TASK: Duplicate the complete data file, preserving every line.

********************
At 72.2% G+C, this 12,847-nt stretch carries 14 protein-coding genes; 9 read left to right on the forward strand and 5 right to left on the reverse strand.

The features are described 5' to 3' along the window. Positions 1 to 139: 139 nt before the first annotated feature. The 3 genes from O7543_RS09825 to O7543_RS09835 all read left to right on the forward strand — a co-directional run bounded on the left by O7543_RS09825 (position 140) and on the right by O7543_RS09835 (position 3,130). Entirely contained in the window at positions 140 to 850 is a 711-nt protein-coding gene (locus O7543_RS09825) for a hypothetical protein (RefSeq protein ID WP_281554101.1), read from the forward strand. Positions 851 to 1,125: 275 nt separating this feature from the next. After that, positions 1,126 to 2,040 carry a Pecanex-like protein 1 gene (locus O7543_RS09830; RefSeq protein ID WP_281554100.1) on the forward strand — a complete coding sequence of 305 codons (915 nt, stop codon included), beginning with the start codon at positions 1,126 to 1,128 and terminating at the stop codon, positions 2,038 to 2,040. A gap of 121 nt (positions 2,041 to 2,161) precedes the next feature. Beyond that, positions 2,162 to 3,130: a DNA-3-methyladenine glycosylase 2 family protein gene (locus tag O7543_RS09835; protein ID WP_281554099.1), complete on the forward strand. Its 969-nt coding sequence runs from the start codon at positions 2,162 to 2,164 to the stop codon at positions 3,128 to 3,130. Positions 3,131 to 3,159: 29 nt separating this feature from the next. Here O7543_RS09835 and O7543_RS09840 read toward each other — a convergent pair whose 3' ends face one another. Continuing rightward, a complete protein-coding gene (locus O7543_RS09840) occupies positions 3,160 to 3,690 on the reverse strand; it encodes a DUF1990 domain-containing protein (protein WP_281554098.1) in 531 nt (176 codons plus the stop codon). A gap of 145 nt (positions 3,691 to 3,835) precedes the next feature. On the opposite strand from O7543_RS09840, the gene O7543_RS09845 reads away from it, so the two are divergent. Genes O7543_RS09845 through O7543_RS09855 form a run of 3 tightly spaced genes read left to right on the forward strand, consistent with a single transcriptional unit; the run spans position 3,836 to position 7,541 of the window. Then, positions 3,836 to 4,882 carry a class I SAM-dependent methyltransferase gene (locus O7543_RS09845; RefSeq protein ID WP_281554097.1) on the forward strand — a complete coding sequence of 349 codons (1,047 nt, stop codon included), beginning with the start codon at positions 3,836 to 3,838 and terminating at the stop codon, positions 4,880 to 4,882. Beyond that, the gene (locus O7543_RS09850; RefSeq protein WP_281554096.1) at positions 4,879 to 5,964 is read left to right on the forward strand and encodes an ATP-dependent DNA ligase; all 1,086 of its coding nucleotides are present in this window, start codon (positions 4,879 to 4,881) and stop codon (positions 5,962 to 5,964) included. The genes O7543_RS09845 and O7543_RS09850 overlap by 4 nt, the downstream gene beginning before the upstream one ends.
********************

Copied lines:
At 72.2% G+C, this 12,847-nt stretch carries 14 protein-coding genes; 9 read left to right on the forward strand and 5 right to left on the reverse strand.

The features are described 5' to 3' along the window. Positions 1 to 139: 139 nt before the first annotated feature. The 3 genes from O7543_RS09825 to O7543_RS09835 all read left to right on the forward strand — a co-directional run bounded on the left by O7543_RS09825 (position 140) and on the right by O7543_RS09835 (position 3,130). Entirely contained in the window at positions 140 to 850 is a 711-nt protein-coding gene (locus O7543_RS09825) for a hypothetical protein (RefSeq protein ID WP_281554101.1), read from the forward strand. Positions 851 to 1,125: 275 nt separating this feature from the next. After that, positions 1,126 to 2,040 carry a Pecanex-like protein 1 gene (locus O7543_RS09830; RefSeq protein ID WP_281554100.1) on the forward strand — a complete coding sequence of 305 codons (915 nt, stop codon included), beginning with the start codon at positions 1,126 to 1,128 and terminating at the stop codon, positions 2,038 to 2,040. A gap of 121 nt (positions 2,041 to 2,161) precedes the next feature. Beyond that, positions 2,162 to 3,130: a DNA-3-methyladenine glycosylase 2 family protein gene (locus tag O7543_RS09835; protein ID WP_281554099.1), complete on the forward strand. Its 969-nt coding sequence runs from the start codon at positions 2,162 to 2,164 to the stop codon at positions 3,128 to 3,130. Positions 3,131 to 3,159: 29 nt separating this feature from the next. Here O7543_RS09835 and O7543_RS09840 read toward each other — a convergent pair whose 3' ends face one another. Continuing rightward, a complete protein-coding gene (locus O7543_RS09840) occupies positions 3,160 to 3,690 on the reverse strand; it encodes a DUF1990 domain-containing protein (protein WP_281554098.1) in 531 nt (176 codons plus the stop codon). A gap of 145 nt (positions 3,691 to 3,835) precedes the next feature. On the opposite strand from O7543_RS09840, the gene O7543_RS09845 reads away from it, so the two are divergent. Genes O7543_RS09845 through O7543_RS09855 form a run of 3 tightly spaced genes read left to right on the forward strand, consistent with a single transcriptional unit; the run spans position 3,836 to position 7,541 of the window. Then, positions 3,836 to 4,882 carry a class I SAM-dependent methyltransferase gene (locus O7543_RS09845; RefSeq protein ID WP_281554097.1) on the forward strand — a complete coding sequence of 349 codons (1,047 nt, stop codon included), beginning with the start codon at positions 3,836 to 3,838 and terminating at the stop codon, positions 4,880 to 4,882. Beyond that, the gene (locus O7543_RS09850; RefSeq protein WP_281554096.1) at positions 4,879 to 5,964 is read left to right on the forward strand and encodes an ATP-dependent DNA ligase; all 1,086 of its coding nucleotides are present in this window, start codon (positions 4,879 to 4,881) and stop codon (positions 5,962 to 5,964) included. The genes O7543_RS09845 and O7543_RS09850 overlap by 4 nt, the downstream gene beginning before the upstream one ends.